Chrysanthemum


Nadira Tasnim


The first thing Gwendolyn liked doing in the morning was watering her plants.

It was almost like a hobby to her. Aside from the garden she tended outside of her quarters, she had also taken the liberty to fill her chambers with potted plants. Gwendolyn would throw aside the long curtains and allow the sunlight to filter inside. She liked watching her plants sparkle in the light. If she was fortunate enough, she would sometimes spot a rainbow.

Today was no different. Suppressing a yawn, she dutifully watered all the plants in her chambers. There were so many of them — indeed, she could hardly see the walls due to the creepers crawling around and small flowers sprouting in random places — that it would usually be time for her breakfast by the time she was done.

She had woken up quite early today. The sun wasn’t up yet, and the faint rays fought for dominance at the horizon. Gwendolyn smiled. She could spend some more time in the forest today.

She got dressed quickly, and then took her time to tie her long auburn hair into a braid. She would prefer not to do so, as every moment wasted meant less time she would get to be in the forest. But she had no choice, for her hair usually served as a nuisance whenever she ventured amongst the trees. The last time she had gone there with her hair free, it had taken her around half a day and four maids to extract twigs and leaves and bird droppings out of her thick curls.

Her feet padded softly over the stone floors as she descended the stairs and crossed over to the lower end of the castle, where the servants’ quarters were located. As usual, she didn’t have to wait long before Mirabelle appeared before her, fully dressed and face beaming. She gave an exaggerated bow and said, “Good morning, Princess.”

With a smile, Gwendolyn reciprocated her action. “Good morning, Hunter.”

Mirabelle laughed, poking her in the ribs. “That’s enough theatrics, Gwen. Shall we go?”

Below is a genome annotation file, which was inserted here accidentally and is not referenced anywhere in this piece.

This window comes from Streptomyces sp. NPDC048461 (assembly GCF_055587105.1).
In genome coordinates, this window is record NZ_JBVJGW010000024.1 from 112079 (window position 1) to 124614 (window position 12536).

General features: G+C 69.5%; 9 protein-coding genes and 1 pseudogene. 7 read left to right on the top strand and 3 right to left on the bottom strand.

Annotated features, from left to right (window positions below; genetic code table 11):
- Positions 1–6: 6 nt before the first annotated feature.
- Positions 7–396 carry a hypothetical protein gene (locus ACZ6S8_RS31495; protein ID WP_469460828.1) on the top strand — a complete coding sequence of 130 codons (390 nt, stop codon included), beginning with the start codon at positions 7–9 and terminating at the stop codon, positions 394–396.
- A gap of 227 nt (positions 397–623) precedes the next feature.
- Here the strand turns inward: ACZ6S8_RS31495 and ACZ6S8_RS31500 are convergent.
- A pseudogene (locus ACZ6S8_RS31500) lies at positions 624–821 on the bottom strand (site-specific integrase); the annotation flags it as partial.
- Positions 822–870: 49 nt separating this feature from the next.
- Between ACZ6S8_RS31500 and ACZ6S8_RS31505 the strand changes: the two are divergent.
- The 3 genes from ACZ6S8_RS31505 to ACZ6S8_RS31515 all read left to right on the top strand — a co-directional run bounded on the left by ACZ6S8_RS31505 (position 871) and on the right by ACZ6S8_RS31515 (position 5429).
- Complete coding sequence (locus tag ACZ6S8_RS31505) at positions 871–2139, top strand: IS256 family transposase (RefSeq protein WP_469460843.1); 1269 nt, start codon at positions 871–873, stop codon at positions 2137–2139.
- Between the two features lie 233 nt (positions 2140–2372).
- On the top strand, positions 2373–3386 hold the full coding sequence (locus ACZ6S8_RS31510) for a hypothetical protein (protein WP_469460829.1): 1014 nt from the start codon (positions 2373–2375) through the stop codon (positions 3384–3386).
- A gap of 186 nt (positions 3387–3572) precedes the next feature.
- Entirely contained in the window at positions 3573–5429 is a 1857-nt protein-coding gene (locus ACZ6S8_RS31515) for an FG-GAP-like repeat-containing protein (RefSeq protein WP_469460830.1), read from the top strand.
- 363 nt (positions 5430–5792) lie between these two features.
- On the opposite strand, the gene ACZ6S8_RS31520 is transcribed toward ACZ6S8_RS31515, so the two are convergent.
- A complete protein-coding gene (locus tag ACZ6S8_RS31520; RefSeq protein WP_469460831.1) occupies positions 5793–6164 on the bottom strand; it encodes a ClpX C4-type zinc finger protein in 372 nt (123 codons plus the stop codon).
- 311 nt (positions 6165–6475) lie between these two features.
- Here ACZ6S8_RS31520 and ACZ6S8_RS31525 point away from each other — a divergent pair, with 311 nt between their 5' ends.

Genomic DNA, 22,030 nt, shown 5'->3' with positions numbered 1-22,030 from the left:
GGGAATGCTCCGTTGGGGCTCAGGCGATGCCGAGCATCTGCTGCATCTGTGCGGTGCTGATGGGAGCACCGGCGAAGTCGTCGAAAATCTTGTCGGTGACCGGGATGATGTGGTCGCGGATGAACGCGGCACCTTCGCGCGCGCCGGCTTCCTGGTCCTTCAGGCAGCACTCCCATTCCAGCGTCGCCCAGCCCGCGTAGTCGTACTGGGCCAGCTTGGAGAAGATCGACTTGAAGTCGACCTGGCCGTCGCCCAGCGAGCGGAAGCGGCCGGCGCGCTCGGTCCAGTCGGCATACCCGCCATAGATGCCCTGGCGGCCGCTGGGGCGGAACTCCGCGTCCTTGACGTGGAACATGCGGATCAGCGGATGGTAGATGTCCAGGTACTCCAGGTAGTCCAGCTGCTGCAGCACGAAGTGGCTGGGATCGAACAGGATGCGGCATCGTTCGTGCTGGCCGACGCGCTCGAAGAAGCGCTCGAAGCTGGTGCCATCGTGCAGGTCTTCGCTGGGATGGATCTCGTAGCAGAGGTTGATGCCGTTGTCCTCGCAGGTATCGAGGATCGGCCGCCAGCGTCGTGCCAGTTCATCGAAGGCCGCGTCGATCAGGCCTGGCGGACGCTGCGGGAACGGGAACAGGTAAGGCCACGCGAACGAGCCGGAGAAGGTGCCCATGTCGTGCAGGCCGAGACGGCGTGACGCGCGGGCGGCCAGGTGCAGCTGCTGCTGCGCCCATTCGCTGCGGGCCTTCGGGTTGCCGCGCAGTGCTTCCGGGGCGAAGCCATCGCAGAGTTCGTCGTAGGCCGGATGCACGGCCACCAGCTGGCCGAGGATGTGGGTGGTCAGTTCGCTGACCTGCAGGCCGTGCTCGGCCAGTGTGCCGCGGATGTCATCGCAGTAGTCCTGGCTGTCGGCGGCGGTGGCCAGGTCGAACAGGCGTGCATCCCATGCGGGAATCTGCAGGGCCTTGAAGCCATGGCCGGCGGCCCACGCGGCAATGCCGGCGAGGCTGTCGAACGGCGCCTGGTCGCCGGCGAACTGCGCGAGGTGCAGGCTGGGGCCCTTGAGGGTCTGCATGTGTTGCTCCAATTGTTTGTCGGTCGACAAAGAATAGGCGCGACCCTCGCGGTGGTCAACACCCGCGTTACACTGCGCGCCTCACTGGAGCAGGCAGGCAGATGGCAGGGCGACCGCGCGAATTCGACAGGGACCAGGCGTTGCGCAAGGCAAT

This was something she liked about Mirabelle — she didn’t insist on addressing her as the Princess unless she was doing it to tease her. She had no siblings, and there were very few boys and girls of her age living in the castle, most of whom were far too afraid to even utter her name, lest they should offend the King and Queen. But Mirabelle didn’t mind. She was the only one in the castle whom Gwendolyn could call a friend, even though Mirabelle was a year or two older.

Gwendolyn nodded and they exited the castle together, heading towards the forest that spread out in the east side of their little kingdom. They were an unlikely pair — Gwendolyn dressed in flowing green robes, her hair long and neat, and her face bright with luxury and care, whilst Mirabelle wore a dark red tunic and breeches, her hair cropped short and kept from her face with a piece of cloth tied around her forehead. She held a spear in one hand and a net in the other. A knife hung from her belt.

“Congratulations on your betrothal, Gwen,” Mirabelle said with a smile. They crossed the edge of the forest and were immediately enveloped in an odd silence punctured only by the hesitant twitter of birds. Gwendolyn noticed how her companion went alert immediately; her fist tightened around the spear, eyes sharp and focused.

“Thank you,” she muttered. So they knew. Her mother had come into her chambers only last night to break the news to her. It was surprising how quickly it had spread. But the Princess being wed was a joyful occasion — she supposed it wouldn’t really be that bizarre if the entire kingdom knew by now.